A year after Tiger Woods' great embarrassment, he's still no closer to recovering his game and his reputation.
It was a fender-bender that became a train wreck, and one year on from the late-night car crash that sparked a tawdry sex scandal, Tiger Woods’ reputation and golf game have yet to fully recover.
Woods was golf’s undisputed superstar last November, the 14-time major champion fresh from victory in the Australian Masters, he and his wife, Elin, having welcomed the birth of their son Charlie in February as they expanded the family that already included their toddler daughter Sam.
When the first confused reports came out, reaction was worry for the player said to be seriously injured.
In fact, Woods escaped serious physical injury, suffering facial cuts and bruises.
But in no time rumors of marital discord were swirling and within a fortnight Woods had admitted to infidelity in the face of public statements from a string of women who claimed to have had flings with him.
It was a shocking fall from grace for a man whose stature in his sport had allowed him to become, according to Forbes magazine, the first professional athlete to earn $1-billion—much of it coming through endorsements.
Perfection and discipline
It wasn’t that Woods was perfect. His temper had been known to flare on the golf course, but his sometimes profane outbursts were seen by fans as the flip-side of his passion for perfection.
While old-school champions like Tom Watson might disapprove, many admirers believed Woods had shown his respect for golf with his intricate knowledge of the game’s history and his own disciplined approach to practice and competition.
The sight of an in-form Woods, striding toward a victory in a round punctuated by fist-pumps had brought a legion of new fans to golf.
Now, instead of chuckling in disbelief at yet another amazing Woods shot, people were laughing at Woods as the punchline of raunchy jokes in forums ranging from the satirical South Park animated television show, to Disneyland’s California Adventure amusement park.
Woods’ bunker mentality—his disappearance from the public eye and his refusal to answer questions about what precipitated the crash—only fueled the frenzy.
The Florida Highway Patrol decided the incident was worth nothing more than a $164 traffic citation, but before the end of the year the whole mess had cost Woods endorsement deals with the consulting firm Accenture and United States telecom giant AT&T.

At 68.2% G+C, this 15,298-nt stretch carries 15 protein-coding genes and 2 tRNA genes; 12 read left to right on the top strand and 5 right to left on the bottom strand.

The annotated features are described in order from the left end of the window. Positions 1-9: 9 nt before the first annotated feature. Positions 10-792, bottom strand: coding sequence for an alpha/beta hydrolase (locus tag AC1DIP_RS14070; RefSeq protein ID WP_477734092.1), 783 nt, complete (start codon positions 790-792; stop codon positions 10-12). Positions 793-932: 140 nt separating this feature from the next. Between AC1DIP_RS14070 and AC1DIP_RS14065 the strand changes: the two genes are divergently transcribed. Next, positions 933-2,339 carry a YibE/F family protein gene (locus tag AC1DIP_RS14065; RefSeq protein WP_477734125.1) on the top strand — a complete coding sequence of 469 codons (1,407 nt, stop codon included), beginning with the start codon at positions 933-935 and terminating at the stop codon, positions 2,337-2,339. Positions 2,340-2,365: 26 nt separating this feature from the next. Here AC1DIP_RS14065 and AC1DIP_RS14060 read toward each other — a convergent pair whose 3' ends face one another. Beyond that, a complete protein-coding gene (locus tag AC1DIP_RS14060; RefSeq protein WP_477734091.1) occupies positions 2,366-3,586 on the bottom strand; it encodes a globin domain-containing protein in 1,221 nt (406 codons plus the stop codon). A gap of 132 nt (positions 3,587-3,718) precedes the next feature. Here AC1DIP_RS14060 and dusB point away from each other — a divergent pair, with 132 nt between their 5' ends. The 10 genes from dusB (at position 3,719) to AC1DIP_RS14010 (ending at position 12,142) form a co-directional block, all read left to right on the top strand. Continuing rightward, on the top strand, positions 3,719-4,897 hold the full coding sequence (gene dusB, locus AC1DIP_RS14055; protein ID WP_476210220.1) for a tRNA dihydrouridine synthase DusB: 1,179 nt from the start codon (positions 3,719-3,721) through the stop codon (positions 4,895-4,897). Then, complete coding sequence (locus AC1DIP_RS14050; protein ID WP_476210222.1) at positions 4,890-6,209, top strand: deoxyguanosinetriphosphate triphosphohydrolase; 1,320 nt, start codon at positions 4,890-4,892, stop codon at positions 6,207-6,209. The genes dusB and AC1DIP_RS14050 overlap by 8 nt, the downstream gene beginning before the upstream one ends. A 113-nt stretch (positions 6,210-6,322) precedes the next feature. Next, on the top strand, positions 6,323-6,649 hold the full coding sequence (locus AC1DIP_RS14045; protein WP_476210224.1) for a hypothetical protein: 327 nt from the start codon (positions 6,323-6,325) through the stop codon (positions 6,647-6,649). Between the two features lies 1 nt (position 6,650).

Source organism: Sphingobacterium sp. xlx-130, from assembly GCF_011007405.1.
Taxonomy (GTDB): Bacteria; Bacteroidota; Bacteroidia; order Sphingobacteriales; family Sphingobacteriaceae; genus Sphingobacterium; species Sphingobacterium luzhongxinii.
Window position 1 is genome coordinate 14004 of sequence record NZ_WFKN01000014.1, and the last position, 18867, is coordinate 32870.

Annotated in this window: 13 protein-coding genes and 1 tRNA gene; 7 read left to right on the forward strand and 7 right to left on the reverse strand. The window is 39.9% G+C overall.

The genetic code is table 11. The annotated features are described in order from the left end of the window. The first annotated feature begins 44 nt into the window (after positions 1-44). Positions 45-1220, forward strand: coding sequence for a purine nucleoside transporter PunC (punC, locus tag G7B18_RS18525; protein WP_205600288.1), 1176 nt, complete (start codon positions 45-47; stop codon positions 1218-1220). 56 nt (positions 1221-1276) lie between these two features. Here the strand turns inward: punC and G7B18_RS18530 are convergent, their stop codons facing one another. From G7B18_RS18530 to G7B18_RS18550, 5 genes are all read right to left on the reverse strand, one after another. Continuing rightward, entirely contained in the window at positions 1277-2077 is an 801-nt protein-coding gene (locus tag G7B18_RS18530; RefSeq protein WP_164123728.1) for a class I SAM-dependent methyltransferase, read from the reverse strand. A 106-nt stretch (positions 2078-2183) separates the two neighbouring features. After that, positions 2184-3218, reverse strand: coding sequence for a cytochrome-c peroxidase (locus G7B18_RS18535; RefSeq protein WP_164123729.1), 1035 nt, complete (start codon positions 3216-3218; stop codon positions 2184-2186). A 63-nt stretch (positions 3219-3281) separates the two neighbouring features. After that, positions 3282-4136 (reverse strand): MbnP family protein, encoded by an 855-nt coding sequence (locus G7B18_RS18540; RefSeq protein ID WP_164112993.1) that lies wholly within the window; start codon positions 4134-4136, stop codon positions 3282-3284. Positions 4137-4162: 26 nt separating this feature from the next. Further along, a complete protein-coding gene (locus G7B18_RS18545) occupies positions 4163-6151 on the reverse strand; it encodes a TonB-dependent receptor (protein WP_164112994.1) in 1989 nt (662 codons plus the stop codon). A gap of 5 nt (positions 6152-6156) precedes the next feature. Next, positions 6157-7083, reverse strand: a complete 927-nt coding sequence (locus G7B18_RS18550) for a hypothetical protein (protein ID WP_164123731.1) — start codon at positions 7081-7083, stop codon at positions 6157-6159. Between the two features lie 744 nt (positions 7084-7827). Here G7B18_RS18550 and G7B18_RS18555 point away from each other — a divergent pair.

A mistake that cost millions
By July, Sports Illustrated estimated that Woods’ endorsements for 2010 were worth $22-million less than in 2009.
Other sponsors, including Nike, Tag Heuer and game maker Electronic Arts stuck with Woods, who made his first public appearance of the year in February in a heavily stage-managed televised statement in which he apologised for “selfish and irresponsible” behavior.
Woods returned to competition for the first time in five months at the Masters, finishing tied for fourth in the friendly confines of Augusta National.
It was soon clear, however, that Woods’ game was in as much disarray as his marriage. The sixth missed cut of his professional career—at Quail Hollow in South Carolina—was followed by his withdrawal from the final round of the Players Championship with a neck injury.
The US Open at Pebble Beach and the British Open at St. Andrews—venerable venues where he had won before—failed to produce the old magic and nearly every week brought a threat to Woods’ world number one ranking.
By the end of the golf season, Woods had failed to win a tournament on either the US or European PGA Tours for the first time in his professional career.
Westwood takes over
His pursuit of Jack Nicklaus’ record of 18 major titles remained stalled at 14, and he failed to qualify for the season-ending US Tour Championship for the first time.
There were intermittent signs that he was getting to grips with swing changes made under the guidance of new coach Sean Foley, and a morale-boosting selection to the US Ryder Cup team.
But on November 1, Woods’ 281-week reign atop the world rankings officially ended as England’s Lee Westwood secured the number one spot.
As the anniversary of the crash that started it all approached, Woods was at pains to reach out to fans—with a tentative Twitter foray as well as a first-person piece on the Newsweek website and a phone-in radio interview.
Critical reaction was tepid to Woods’ reflections on the tumultuous 12 months.
“I’ve come out the other side,” Woods said.—Sapa-AFP